As has been pretty liberally reported here over the past couple of weeks, every bike company selling at least $700 million in annual bike sales now has its own, modern, dynamic fit system that each of these companies sees as critical to its future success. Who are these bike companies? Shimano, Cannondale Sports Unlimited (The Guru fit system), Trek, Specialized (Body Geometry + Retul), Giant (the Ride Right program launched in the Far East and Europe, but not as of now in North America).
These companies didn’t simply wake up one day having gotten religion on fit. And, while they say a lot of nice things about how important it is that you fit well aboard your bike, that’s not the primary motivation. What has happened over the past half-dozen years is that Specialized has taken a big chunk out of the hides of its competitors through engaging in prescriptive selling: “Let me measure you and I’ll tell you what saddles, shoes, helmets, bikes are tailor made just for you.”
This kind of process-driven, instead of product-driven, approach to retail is transformative. The first wave of prescriptive processes is always “parochial,” that is, a process circumscribes the offerings of its specific brand. But this becomes cumbersome when an independent retailer carries multiple brands. You can’t put a customer through 4, 5 or 6 brand-specific prescriptive processes.
The second wave of processes are “ecumenical,” that is, a process that outputs the entire list, across all brands, of products that would work for him or her. We are in stage-1 right now in saddles, helmets, shoes and so forth. If you want to know what Specialized, Fizik, Selle Italia, saddles work for you out of the entire range that they sell, you must go through each company’s parochial process. But, in bikes, parochial processes are out, ecumenical is in.
Which brings us to Trek. I hosted a gaggle of Trek folks at a F.I.S.T. Bike Workshop in 2008. I told them then, “You guys really ought to launch an ecumenical system.” The response I got then was pretty similar to what I was getting from every other company, which was, with incredulity, “You’re asking that our fit system export solutions that include bikes made by our competitors?”
Exactly! And why? Because we already had that at Slowtwitch – our F.I.S.T. System was already doing it – and it was only a matter of time before a bike brand offered this to independent bike shops who, almost to a shop, carry multiple brands. My pitch to all the bike companies back then: You’re going to have to offer an ecumenical system eventually, not because you want to, but because you’ll have to. Why be second, third, fourth, fifth to market, when you could be first?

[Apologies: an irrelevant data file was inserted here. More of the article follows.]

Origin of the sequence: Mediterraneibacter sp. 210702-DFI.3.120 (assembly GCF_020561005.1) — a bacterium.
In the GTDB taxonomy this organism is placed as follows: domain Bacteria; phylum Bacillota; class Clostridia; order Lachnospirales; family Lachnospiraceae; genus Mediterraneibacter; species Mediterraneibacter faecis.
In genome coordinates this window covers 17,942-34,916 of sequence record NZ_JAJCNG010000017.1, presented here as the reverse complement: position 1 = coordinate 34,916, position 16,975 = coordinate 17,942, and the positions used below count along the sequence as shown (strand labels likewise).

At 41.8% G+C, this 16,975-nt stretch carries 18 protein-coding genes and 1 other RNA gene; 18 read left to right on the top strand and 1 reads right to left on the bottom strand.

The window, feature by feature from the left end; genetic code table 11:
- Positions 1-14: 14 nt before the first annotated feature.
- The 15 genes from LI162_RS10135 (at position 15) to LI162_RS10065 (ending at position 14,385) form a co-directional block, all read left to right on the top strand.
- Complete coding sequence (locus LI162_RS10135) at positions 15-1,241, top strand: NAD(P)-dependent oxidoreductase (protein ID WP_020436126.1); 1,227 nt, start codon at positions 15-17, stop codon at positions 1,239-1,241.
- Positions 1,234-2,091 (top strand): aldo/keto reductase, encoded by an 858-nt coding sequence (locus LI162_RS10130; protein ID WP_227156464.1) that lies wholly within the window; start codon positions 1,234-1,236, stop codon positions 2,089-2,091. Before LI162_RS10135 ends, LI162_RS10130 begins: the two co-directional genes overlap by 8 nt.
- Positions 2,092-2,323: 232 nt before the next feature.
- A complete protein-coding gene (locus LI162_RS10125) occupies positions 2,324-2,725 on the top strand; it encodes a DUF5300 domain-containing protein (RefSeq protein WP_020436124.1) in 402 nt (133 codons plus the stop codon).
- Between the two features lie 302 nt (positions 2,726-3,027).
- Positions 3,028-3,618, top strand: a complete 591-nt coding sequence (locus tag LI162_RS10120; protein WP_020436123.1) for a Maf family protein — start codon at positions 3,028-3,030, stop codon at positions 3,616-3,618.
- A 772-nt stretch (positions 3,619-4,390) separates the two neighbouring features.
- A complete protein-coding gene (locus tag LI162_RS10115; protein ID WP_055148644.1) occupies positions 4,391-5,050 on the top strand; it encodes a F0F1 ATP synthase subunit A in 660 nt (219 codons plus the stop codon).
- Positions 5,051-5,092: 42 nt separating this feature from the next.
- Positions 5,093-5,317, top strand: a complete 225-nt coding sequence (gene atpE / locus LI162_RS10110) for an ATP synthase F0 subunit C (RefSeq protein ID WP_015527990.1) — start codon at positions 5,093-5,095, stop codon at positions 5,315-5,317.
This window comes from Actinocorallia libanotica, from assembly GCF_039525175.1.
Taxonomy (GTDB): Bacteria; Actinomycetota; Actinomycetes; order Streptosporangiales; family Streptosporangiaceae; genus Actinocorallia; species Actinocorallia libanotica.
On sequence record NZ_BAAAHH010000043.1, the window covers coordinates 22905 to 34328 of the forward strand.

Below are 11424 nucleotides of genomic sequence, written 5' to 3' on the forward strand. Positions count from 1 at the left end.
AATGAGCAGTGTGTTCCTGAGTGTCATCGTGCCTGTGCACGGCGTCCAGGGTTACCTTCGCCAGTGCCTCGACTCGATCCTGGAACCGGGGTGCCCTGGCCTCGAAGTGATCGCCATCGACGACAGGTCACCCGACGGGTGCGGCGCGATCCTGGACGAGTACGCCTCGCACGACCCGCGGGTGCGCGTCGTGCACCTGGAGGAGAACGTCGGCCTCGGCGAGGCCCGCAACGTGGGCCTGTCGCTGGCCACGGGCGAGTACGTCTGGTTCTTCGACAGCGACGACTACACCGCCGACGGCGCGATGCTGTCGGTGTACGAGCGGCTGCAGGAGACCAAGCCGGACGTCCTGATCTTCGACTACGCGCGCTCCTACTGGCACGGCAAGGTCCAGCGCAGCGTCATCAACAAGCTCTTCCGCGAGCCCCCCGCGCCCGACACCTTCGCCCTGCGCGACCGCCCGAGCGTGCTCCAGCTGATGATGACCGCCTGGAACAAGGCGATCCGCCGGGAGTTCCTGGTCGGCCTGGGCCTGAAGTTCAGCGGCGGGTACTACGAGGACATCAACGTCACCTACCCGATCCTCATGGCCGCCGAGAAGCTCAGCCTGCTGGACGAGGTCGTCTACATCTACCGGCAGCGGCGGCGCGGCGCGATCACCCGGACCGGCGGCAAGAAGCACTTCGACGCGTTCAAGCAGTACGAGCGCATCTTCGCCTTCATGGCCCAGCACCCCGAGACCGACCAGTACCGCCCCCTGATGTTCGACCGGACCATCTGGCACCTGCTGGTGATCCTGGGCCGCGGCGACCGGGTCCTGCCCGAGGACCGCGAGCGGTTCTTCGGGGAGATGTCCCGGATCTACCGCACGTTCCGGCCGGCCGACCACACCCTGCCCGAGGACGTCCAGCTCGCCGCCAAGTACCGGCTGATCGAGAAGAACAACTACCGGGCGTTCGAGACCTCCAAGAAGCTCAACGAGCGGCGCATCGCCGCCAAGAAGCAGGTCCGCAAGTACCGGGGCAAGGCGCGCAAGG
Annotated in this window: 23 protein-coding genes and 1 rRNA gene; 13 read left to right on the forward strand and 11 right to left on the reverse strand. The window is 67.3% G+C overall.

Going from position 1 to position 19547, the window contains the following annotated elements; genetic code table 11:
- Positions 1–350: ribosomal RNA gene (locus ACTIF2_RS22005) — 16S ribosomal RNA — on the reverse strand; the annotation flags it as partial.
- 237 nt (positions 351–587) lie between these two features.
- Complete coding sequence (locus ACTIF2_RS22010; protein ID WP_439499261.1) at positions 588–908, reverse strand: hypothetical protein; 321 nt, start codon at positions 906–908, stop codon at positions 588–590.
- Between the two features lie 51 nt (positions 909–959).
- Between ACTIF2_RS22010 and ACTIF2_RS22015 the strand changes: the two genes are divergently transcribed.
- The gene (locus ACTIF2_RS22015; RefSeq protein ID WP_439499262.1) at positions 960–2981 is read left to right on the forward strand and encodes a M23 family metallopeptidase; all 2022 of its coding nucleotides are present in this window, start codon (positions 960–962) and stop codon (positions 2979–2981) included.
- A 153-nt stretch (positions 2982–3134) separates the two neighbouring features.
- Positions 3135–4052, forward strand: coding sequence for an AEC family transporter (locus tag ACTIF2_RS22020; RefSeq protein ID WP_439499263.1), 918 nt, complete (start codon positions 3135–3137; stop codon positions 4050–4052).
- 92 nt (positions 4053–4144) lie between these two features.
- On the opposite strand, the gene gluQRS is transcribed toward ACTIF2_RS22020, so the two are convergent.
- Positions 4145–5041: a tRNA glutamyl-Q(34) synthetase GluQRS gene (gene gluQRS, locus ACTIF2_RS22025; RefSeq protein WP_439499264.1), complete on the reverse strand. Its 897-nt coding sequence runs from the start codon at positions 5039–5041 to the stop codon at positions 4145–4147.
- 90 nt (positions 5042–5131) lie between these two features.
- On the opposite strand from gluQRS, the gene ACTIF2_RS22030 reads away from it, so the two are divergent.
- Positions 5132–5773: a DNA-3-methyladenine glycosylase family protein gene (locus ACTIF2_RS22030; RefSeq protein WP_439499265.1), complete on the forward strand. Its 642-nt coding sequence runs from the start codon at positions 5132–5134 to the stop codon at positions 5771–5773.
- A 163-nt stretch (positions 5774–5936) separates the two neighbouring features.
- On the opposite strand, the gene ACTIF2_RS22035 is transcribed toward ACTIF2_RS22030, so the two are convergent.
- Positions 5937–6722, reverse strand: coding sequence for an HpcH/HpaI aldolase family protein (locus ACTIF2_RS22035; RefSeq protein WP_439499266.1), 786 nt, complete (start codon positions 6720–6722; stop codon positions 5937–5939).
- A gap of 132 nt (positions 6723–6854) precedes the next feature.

Which was the first large bike brand to bring this to market? Cannondale, that is, what is now Cannondale Sports Unlimited, aka Dorel, Cycling Sports Group, Guru Cycling. Its purchase of the Guru fit bike and its patents and technology was married to the F.I.S.T. Protocol to produce the system sold and used by shops over the past year. Who was second? You could argue it was Specialized, by adoption, when it purchased Retul exactly a year ago. I’ll be writing about Retul later this week and it’s a compelling study because Specialized must now face the same question I asked Trek and other companies 5 years ago: Going forward do we champion, for bike fit, the system that got us to where we are (Body Geometry) or do we morph toward the system that represents the future of bike fitting, which is Retul?
Who’s next to market? Tie between Shimano and Trek. Each of these companies are launching systems now, and I wrote about Shimano last week. What is Trek bringing to market?
Snowflake versus Cattle
Trek made a tactical mistake. At least, in my opinion. This mistake was made 6 years ago. Trek hired a brilliant fitter, Michael Sylvester, one of the architects of the Serotta fit protocol, to devise and run Trek's fit school. Michael’s protocol was really perfect for Serotta. Everybody’s a snowflake. Everybody has his own special geometry that custom fits his own specific morphology. Snowflake theology is perfect for custom bike makers. Snowflake theology sucks for production bike makers.
And this underscores a theme I’m trying to drive home in this series on bike fit protocols. Snowflake theology is no different than what Guru offered back when the Guru fit bike was owned by the Guru custom bike making factory. Guru’s fit bike – that tool – was used with a protocol that emphasized differences between people, rather than emphasizing the “sameness” that occurs between people. Nothing wrong with the Guru tool, and nothing wrong with the then-Guru protocol. Unless you sell production bikes.